While declaring the Indian population “must not step outside our home,” Modi did not outline a comprehensive program to deal with enormous difficulties that millions of workers and the oppressed will face under the lockdown, including accessing the most basic food necessities.

A BBC report on March 25 noted: “At least 90 percent of India’s workforce is employed in the informal sector, according to the International Labour Organisation, working in roles like security guards, cleaners, rickshaw pullers, streets vendors, garbage collectors and domestic help.”

This vast section of the population, some 520 million workers in 2019, stand to lose their wages for the whole three-week lockdown period, as they are not guaranteed any salary.

Ramesh Kumar, a construction worker from Banda district in Utter Pradesh, told the BBC: “There won’t be anybody to hire us, but we still took our chances … I earn 600 rupees ($US8) every day and I have five people to feed. We will run out food in a few days. I know the risk of coronavirus, but I can’t see my children hungry.”

Mohammed Sabir, a street vendor, aptly summed up to the BBC the social disaster that faces millions: “I feel so helpless. I fear that hunger may kill many like us before coronavirus.”

Reports suggest that a third of all restaurants could be shut down, shedding more than two million jobs over the coming weeks. Meanwhile, the entire automotive sector is mothballing its factories, putting at risk the incomes of a million people employed in this area.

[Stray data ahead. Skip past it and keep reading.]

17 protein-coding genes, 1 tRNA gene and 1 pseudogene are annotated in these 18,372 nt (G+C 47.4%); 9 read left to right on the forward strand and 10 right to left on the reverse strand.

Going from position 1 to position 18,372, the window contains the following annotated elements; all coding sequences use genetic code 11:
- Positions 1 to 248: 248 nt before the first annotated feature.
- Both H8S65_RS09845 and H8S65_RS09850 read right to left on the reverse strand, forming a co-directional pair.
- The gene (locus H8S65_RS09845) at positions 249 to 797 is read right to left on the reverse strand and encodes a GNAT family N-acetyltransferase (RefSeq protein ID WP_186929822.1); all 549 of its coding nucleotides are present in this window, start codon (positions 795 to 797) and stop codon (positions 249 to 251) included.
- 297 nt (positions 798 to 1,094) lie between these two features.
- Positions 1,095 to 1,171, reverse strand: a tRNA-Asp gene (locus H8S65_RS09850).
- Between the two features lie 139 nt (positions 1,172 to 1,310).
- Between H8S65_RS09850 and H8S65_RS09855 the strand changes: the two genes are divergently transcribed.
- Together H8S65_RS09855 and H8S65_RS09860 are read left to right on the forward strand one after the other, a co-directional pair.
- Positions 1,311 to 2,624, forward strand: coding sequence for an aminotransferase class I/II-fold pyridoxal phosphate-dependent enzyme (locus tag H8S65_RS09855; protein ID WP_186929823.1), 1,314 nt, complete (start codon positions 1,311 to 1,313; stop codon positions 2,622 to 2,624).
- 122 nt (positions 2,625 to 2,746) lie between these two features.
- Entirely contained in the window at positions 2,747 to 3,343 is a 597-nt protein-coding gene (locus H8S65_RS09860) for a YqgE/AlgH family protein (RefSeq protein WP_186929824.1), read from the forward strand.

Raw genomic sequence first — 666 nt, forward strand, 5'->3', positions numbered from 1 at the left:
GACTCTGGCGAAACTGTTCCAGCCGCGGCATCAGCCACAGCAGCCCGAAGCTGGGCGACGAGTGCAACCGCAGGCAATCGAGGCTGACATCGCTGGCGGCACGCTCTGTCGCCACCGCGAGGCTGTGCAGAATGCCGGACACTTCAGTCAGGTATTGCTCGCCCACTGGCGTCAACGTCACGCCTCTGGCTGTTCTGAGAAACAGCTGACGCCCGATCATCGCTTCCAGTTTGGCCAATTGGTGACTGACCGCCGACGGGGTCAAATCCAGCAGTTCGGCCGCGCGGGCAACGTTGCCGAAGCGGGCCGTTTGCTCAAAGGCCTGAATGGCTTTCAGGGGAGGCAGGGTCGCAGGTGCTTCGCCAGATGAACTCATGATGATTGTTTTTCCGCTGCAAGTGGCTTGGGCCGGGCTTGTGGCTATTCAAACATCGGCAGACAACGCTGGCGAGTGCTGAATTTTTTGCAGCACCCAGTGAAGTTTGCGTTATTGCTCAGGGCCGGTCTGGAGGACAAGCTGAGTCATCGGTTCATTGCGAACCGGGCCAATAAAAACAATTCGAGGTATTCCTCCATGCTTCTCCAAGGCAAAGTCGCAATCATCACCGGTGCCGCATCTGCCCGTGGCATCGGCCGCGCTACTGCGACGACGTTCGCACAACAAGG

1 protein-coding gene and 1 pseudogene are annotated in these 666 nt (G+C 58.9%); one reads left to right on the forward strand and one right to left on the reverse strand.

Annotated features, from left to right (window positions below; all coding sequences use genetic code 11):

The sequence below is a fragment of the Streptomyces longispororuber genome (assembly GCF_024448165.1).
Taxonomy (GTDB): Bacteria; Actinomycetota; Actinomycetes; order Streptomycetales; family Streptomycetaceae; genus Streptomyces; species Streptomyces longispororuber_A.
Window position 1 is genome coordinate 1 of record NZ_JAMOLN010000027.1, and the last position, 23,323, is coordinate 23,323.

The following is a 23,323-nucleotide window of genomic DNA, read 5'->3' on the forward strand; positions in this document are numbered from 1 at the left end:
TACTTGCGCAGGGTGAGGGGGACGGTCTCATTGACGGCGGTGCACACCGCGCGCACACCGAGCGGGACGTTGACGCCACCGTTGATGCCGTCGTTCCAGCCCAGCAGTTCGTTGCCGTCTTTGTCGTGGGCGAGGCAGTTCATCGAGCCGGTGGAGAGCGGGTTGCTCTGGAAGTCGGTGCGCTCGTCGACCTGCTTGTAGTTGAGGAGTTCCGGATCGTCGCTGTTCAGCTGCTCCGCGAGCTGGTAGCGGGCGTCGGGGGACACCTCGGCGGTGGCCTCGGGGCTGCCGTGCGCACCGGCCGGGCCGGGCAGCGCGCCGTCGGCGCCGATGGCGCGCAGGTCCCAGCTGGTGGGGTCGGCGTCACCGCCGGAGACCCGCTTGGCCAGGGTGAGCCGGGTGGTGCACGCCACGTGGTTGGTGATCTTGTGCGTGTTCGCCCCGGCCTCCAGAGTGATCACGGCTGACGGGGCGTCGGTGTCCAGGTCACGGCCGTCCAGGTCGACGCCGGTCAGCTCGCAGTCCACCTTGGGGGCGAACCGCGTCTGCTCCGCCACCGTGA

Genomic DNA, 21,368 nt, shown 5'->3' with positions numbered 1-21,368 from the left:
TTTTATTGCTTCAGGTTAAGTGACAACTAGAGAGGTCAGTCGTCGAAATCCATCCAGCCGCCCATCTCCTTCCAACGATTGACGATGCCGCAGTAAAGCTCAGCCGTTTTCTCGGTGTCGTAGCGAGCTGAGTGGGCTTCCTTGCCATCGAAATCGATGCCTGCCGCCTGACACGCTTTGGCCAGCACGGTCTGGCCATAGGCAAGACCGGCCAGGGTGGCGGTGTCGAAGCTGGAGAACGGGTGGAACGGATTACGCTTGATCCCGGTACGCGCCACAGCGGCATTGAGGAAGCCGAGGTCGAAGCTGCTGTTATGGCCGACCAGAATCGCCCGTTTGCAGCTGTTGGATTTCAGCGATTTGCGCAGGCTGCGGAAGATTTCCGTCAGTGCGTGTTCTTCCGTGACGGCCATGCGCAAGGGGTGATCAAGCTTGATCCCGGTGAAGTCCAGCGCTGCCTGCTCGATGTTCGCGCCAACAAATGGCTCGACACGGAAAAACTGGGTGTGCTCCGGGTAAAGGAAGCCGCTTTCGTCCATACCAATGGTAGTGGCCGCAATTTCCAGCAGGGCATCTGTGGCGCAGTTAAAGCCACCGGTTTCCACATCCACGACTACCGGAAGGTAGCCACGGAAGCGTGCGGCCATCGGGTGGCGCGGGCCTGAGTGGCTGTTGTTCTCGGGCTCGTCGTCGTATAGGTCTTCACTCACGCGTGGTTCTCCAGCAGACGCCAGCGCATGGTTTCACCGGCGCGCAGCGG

Modi loudly announced a provision of 150 billion rupees ($US1.9 billion) for “treating the coronavirus patients and strengthening the medical infrastructure of the country.” Given the dimensions of the incoming disaster, this is a drop in the ocean and reflects the negligence and indifference for human lives of the ruling class.

Just weeks ago, the Modi government allocated $66 billion to the defence budget—more than 30 times the outlay on combating the virus. The amount is less than what Modi agreed to spend to buy American-made military helicopters during US President Donald Trump’s visit on February 24-25.

One coronavirus test kit costs the government about 5,000 rupees ($67). If the entire $1.9 billion was spent on testing alone, it would pay for only 29 million tests within a population of 1.3 billion.

However, Modi’s $1.9 grant is not merely for testing, but as he boasted, to improve the severely deficient health infrastructure in country, which has just 2.3 intensive care unit (ICU) beds per 100,000 people. When this figure is compared with Iran, which has 4.6 ICU beds per 100,000 and has been overwhelmed with COVID-19 cases, it brings into stark focus the dire situation that is developing in India over the coming weeks.

As of 2016, the Indian Medical Association reported a shortage of tens of thousands of critical-care specialists. Meanwhile, the majority of doctors and hospital beds are in the private healthcare, which is not affordable for the vast majority of the population, the working class and the rural poor.